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Anything you could want to know about guns or related subjects (It's like Wikipedia for your boomstick)
- 5,703 pages as of Tuesday, December 1, 2015.
If it's about guns, gun rights, gun grabbers or any other related subject, sooner or later it's going to be here. Whether it's sniper rifles, shotguns, WWII arms, ammunition or anything else, we're out there scrounging up anything and everything that we can find. Yes, this is something of an ambitious (some would say impossible) project but we're not quitting until we have it all in one place. Have a look around and see some of what our contributors have put together so far.
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By the early 1990s, the brass at the Pentagon had made up their minds that the M60, which had been America's do-everything GPMG since 1957, was getting a little long in the tooth. The guys with the stars wanted the replacement to be a "machine gun for the 21st century," whatever that was supposed to mean.

On December 1, 1995, the announcement was made. The new medium machine gun would be something the boys in armor had been tinkering about with since 1977: a slightly tweaked version of the FN MAG - the M240B.
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What else happened today
  • 1998 — this is the cutoff date for being grandfathered to possess prohibited firearms in Canada.
  • 2009MAIG mayor Sheila Dixon is found guilty on three counts of felony theft, three counts of misdemeanor embezzlement/misappropriation, and a single count of misconduct of office. After the verdict, Dixon was at risk of being removed from office and being stripped of her city retirement pension valued at over $80,000 per year for life. Boo hoo. Dixon still faced perjury charges, with a trial planned for 2010.
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Food for thought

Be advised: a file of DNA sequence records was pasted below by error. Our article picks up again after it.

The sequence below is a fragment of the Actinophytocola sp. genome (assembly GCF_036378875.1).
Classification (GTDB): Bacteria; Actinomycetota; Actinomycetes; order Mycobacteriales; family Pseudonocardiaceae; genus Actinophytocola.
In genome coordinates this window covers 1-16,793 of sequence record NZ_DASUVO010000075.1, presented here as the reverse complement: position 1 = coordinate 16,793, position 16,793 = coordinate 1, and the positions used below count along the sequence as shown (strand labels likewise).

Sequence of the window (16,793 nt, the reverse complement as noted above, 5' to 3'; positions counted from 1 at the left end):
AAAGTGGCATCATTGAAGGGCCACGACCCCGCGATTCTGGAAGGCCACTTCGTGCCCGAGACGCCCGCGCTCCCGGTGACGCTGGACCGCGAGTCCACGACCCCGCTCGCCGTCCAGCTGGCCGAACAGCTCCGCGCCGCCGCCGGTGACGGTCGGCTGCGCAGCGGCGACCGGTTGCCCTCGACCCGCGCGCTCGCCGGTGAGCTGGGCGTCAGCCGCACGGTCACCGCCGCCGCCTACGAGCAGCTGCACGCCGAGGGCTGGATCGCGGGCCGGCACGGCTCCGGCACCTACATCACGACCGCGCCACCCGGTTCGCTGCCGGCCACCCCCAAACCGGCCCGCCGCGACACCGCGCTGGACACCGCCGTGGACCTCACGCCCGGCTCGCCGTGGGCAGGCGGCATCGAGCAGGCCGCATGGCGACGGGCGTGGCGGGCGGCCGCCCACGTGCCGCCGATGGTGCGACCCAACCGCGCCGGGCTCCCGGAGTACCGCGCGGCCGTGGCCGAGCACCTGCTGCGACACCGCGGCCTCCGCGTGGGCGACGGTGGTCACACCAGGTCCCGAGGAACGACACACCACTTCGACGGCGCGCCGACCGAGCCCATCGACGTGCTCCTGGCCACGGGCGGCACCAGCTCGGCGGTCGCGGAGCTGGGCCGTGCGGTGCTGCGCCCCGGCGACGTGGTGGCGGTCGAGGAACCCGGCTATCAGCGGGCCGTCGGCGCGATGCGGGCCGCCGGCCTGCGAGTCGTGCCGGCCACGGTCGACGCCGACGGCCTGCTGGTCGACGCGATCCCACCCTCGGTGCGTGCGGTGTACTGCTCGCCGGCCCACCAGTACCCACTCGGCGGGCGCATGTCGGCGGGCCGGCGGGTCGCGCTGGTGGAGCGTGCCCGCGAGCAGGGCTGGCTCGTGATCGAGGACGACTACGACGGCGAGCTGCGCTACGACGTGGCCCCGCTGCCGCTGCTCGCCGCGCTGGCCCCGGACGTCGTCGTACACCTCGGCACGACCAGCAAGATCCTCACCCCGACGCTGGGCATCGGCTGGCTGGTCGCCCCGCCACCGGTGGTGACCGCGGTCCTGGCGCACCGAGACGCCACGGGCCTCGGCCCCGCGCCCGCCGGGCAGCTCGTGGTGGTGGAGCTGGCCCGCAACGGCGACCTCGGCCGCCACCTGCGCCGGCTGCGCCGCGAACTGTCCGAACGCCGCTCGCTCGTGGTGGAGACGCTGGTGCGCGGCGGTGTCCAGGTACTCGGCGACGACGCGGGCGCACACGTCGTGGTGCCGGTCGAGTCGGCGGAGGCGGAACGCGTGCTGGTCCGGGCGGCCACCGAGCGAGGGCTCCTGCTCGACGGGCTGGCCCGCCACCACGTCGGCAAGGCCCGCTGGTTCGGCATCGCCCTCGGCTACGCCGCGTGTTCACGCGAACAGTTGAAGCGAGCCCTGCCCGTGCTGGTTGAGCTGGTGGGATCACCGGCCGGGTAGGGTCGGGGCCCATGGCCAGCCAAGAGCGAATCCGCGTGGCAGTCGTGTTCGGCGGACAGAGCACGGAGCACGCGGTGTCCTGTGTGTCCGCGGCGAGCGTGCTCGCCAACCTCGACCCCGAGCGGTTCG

Virtually never are murderers the ordinary, law-abiding people against whom gun bans are aimed. Almost without exception, murderers are extreme aberrants with lifelong histories of crime, substance abuse, psychopathology, mental retardation and/or irrational violence against those around them, as well as other hazardous behavior, e.g., automobile and gun accidents."
- Don B. Kates, writing on statistical patterns in gun crime
Did you know?
  • The only version of the Madsen sold in any quantity was the .30 caliber (.30-06). These were bought by Columbia.
  • The only version of the Madsen sold in any quantity was the .30 caliber (.30-06). These were bought by Columbia.
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Oh look, they have a logo and everything.
The Integrated Ballistics Identification System, or IBIS, is the brand of the Automated firearms identification system manufactured by Forensic Technology WAI, Inc., of Montreal, Canada.


IBIS has been adopted as the platform of the National Integrated Ballistic Information Network (NIBIN) Program, which is spearheaded by the United States Bureau of Alcohol, Tobacco, Firearms and Explosives (ATF). The integration of technology into over 200 sites across the US [1] facilitates sharing of information between different law enforcement groups. The rapid dissemination of ballistics information, in turn, allows for tracking of gun-specific information and connection of a particular firearm to multiple crimes irrespective of geographic location.

While some groups have advocated laws requiring all firearms sold be test-fired and registered in such a system, success has been mixed. In 2005, a Maryland State Police report recommended a law requiring all handguns sold in the state be registered in their IBIS system be repealed, as at the cost of $2.5 million the system had not produced "any meaningful hits".[2][3] By 2008, the New York COBIS system, which costs $4 million per year,[3] had not produced any hits leading to prosecutions in 7 years of operation.[4] The system has been more successful when used to track guns used by and found on criminals.[5]

In Television

IBIS is frequently mentioned in modern television programs, fictional and otherwise, that use forensics to aid in solving crimes. These television shows include CSI: Crime Scene Investigation and its spinoffs, amongst others. Forensic Technology helped develop an interactive exhibit, 'CSI: The Experience' that showcased the company's technology.[6]

See also


  1. Forensic Technology
  3. 3.0 3.1
  5. "Bullet-tracing technology hits bull's-eye". Milwaukee Journal Sentinel page 10A, 8 August 1999
  6. Ian Robertson (20 May 2007). "Real-life CSI". Sun Media.

External links

1. is the official Web site for the NIBIN, the National Integrated Ballistics Information Network.
2. is the Web site for the developer and supporter of IBIS technology, Forensic Technology Incorporated.

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